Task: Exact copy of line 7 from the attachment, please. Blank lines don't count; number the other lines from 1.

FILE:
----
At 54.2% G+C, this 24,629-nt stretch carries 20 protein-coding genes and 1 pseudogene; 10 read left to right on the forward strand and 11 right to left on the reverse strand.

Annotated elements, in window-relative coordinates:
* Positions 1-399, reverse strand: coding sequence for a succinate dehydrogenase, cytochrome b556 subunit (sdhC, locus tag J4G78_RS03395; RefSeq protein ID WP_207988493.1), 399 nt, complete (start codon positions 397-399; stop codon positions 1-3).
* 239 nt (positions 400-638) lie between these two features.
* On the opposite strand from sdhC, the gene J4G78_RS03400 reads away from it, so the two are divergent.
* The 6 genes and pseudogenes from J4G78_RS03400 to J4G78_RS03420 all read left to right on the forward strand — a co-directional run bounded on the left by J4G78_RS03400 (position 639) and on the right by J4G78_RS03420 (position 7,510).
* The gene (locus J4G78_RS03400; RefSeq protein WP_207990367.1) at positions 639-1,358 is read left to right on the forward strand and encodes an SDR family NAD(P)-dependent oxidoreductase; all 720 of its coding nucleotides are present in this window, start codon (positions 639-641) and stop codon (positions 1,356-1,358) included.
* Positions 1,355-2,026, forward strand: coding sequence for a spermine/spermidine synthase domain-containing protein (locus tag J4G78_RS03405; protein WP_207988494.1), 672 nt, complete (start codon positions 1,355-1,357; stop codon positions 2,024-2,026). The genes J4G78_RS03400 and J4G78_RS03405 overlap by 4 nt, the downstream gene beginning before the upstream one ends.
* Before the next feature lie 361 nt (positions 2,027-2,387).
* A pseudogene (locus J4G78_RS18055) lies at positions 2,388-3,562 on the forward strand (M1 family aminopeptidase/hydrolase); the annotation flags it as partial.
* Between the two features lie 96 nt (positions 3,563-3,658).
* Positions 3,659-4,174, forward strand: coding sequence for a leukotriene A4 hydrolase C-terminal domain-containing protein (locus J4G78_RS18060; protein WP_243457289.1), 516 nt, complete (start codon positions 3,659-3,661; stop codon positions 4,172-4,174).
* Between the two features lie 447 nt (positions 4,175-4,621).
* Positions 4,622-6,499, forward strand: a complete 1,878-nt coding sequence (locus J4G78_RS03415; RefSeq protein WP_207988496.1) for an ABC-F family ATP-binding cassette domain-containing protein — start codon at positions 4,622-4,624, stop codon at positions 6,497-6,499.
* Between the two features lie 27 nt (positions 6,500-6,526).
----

* The gene (locus J4G78_RS03400; RefSeq protein WP_207990367.1) at positions 639-1,358 is read left to right on the forward strand and encodes an SDR family NAD(P)-dependent oxidoreductase; all 720 of its coding nucleotides are present in this window, start codon (positions 639-641) and stop codon (positions 1,356-1,358) included.